For the mycolic acid analysis we used a protocol modified from Sokolovská et al. (2003). Therefore, 30–50 mg of cells harvested in the late exponential growth phase were resuspended in 2 mL of minimal media. An equal volume of 25 % KOH (w/w) in 50 % ethanol–water (v/v) was added to the suspension. The mixture was then incubated for 1 h at 120 °C. Afterwards, 1.75 mL of concentrated HCl were added to the solution and the fatty acids and the mycolic acids were extracted with 3 mL dichloromethane for 3 min on a Vortexer at room temperature. This extraction procedure was done three times. The organic phases were combined and evaporated under nitrogen flux until a volume of approximately 1 mL and then transferred to a GC-vial and therein evaporated to dryness. 100 µL of BSTFA derivatization reagent and 50 µL of pyridine were added to the dried fatty acids and softly shaken. The mixture was incubated at 80 °C for 20 min. After the incubation, the mixture was evaporated under nitrogen flux. To purify the reaction product, 1 mL of benzene was added to the dried sample and evaporated under nitrogen flux. This purification step was repeated once. The purified, dried sample was taken up in 100 µL hexane and transferred into a GC-vial with micro insert. The sample was stored until analysis at −20 °C.
Gas chromatographic analysis of mycolic acids
Mycolic acids were analyzed on an Agilent 5975T GC–MS System (AgilentTechnologies, Santa Clara, CA, USA). The column used was a Zebron ZB-1MS capillary column (Phenomenex Inc, Torrance, CA, USA; length, 12 m; inner diameter, 0.20 mm; 0.33 µm film thickness), 100 % Dimethylpolysiloxane, 30 m in length, with an internal diameter of 0.18 mm and 0.18 µm of film thickness. Helium was used as mobile phase and 1 µL of sample was injected for analysis in splitless mode, with injector temperature set at 140 °C. The oven temperature program consisted of an initial steady temperature plateau at 50 °C for 1 min, followed by two consecutive ramps at 10 °C/min from 50 to 120 °C, and at 3 °C/min from 120 to 360 °C. Post run column regeneration was performed at 360 °C for 5 min.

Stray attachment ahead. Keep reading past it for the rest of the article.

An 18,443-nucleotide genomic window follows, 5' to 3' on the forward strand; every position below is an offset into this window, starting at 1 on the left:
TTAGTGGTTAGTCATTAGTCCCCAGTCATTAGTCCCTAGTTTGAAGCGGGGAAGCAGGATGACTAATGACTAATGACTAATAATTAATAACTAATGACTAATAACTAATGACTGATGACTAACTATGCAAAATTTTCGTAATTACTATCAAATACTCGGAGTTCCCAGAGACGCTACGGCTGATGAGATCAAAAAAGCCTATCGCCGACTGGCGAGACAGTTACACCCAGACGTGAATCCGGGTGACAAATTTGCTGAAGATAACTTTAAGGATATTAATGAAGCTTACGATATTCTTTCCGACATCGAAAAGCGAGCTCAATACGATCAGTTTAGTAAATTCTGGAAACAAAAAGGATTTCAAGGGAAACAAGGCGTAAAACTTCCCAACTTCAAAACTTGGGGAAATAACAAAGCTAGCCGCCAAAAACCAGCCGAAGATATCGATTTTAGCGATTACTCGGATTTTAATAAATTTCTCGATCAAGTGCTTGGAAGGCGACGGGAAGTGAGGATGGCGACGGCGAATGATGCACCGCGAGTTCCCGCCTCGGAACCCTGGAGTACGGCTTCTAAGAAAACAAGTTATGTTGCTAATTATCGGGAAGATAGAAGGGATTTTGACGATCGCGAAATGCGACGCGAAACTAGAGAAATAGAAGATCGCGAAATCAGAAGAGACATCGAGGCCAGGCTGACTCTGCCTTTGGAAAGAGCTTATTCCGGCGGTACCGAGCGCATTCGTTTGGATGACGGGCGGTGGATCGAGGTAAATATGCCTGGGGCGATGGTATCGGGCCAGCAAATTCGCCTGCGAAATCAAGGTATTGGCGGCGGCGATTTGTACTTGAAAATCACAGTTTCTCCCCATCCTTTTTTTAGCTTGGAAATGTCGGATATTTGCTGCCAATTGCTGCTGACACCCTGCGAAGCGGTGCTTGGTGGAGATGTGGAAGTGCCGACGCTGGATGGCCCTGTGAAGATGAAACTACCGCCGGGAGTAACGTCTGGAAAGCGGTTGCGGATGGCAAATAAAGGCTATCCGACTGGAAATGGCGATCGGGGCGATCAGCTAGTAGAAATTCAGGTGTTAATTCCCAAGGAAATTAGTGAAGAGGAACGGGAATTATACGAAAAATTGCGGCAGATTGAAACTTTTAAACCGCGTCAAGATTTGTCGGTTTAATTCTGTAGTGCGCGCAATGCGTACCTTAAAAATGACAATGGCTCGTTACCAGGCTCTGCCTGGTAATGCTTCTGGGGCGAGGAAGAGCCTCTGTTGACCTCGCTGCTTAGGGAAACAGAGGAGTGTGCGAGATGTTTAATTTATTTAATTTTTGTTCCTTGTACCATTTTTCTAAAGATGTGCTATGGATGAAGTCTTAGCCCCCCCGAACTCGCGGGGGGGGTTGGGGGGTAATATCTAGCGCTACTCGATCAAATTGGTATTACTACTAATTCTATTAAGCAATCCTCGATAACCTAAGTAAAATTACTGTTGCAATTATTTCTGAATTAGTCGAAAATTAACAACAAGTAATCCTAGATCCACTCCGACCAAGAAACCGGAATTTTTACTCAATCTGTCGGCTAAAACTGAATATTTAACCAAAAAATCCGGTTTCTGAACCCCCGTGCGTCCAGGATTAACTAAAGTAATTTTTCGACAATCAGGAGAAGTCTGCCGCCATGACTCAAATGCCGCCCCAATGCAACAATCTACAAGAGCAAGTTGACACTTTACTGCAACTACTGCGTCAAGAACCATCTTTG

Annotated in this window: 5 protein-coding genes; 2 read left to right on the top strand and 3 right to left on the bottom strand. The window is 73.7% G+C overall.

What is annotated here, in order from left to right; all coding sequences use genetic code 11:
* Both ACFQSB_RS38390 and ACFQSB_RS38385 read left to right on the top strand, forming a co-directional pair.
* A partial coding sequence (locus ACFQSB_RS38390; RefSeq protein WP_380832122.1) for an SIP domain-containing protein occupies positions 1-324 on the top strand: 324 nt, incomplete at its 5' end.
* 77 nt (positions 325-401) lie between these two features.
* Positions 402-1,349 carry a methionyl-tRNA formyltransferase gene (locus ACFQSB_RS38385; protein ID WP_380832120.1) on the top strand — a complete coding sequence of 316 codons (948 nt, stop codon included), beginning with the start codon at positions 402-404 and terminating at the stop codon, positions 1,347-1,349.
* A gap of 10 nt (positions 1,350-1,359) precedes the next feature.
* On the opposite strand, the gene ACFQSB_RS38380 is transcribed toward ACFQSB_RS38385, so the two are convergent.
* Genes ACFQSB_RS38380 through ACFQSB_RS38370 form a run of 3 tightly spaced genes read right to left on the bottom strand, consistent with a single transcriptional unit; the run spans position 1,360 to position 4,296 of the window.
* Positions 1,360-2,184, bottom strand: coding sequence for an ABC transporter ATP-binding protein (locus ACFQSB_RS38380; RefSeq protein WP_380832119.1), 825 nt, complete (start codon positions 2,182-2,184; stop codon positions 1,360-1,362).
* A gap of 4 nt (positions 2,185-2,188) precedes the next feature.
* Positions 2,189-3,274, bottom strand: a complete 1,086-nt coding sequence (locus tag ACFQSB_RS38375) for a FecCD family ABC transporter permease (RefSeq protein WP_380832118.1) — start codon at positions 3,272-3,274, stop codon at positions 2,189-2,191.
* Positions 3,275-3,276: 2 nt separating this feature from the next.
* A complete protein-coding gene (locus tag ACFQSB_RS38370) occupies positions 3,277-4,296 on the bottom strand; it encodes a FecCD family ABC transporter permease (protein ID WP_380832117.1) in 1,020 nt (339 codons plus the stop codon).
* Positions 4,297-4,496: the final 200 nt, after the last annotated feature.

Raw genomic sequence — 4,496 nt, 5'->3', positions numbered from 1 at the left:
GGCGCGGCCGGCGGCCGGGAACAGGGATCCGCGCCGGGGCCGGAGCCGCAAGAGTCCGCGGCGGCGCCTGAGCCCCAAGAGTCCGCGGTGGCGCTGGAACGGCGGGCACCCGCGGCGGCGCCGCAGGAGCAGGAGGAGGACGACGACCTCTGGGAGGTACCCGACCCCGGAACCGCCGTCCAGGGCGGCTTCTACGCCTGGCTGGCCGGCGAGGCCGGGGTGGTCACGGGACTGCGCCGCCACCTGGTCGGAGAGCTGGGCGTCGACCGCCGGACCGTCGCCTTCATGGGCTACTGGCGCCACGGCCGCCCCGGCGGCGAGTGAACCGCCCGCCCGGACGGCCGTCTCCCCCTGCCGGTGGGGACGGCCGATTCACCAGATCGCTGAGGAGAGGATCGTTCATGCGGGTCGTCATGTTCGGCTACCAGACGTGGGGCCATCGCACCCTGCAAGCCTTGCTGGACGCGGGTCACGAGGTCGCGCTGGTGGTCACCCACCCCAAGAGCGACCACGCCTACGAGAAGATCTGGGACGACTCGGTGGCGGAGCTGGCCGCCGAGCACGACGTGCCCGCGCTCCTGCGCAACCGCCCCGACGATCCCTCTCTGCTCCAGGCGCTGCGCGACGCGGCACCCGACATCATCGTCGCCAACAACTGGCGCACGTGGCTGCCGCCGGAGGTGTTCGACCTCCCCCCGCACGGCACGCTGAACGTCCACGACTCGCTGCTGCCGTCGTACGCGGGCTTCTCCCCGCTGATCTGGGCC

Lipid extraction, transesterification, and fatty acid analysis
The lipids were extracted with chloroform/methanol/water as described by Bligh and Dyer (1959). Fatty acid methyl esters (FAME) were prepared by incubation for 15 min at 95 °C with boron trifluoride/methanol according to the method of Morrison and Smith (1964). FAME were extracted with hexane and analysed by GC-FID.
Analysis of fatty acid composition by GC-FID
Analysis of FAME in hexane was performed using a HP5890 GC System (Hewlett & Packard, Palo Alto, USA) equipped with a split/splitless injector and a flame ionisation detector (FID). A CP-Sil 88 capillary column (Chrompack, Middelburg, The Netherlands; length, 50 m; inner diameter, 0.25 mm; 0.25 µm film thickness) was used for the separation of the FAME. GC conditions were the following: injector temperature was held at 240 °C, detector temperature was set at 270 °C. The injection was made in splitless mode, and the carrier gas was He at a flow of 2 mL min−1. The oven temperature program was as follows: 40 °C, 2 min isothermal; 8 °C/min to 220 °C; 15 min isothermal at 220 °C. The peak areas of the FAMEs were used to determine their relative amounts. The fatty acids were identified by GC and co-injection of authentic reference compounds obtained from Supelco (Bellefonte, USA). The degree of saturation of fatty acids was defined as the ratio between the saturated fatty acids (C16:0, C17:0, C18:0) and unsaturated fatty acids (C16:1Δ9cis, C18:1Δ9cis) present in this bacterium.
Characterization of bacterial cell surface hydrophobicity
Physico-chemical cell surface properties of bacterial cells were investigated using water contact angle measurements as described by others (Van Loosdrecht et al. 1987). Bacterial lawns needed for contact angle (θw) measurements were prepared by collecting cell suspensions in 10 mM KNO3 on 0.45-μm pore-size Micropore filters (Schleicher & Schuell, Dassel, Germany), mounting the filters on glass slides, and drying them for 2 h at room temperature. Cell surface hydrophobicities were derived from θw of water drops on the bacterial lawns using a Krüss drop shape analysis system DSA 100 (Krüss GmbH, Hamburg, Germany). According to an earlier classification, cells exhibiting contact angles of θw < 20°, 20° ≤ θw ≤ 50° and θw > 50° were considered hydrophilic, intermediately hydrophilic and hydrophobic, respectively (Van Loosdrecht et al. 1987).
All experiments were carried out in triplicate. All figures show mean values with the corresponding standard deviations as error bars.
Effect of NaCl on growth and membrane fatty acid composition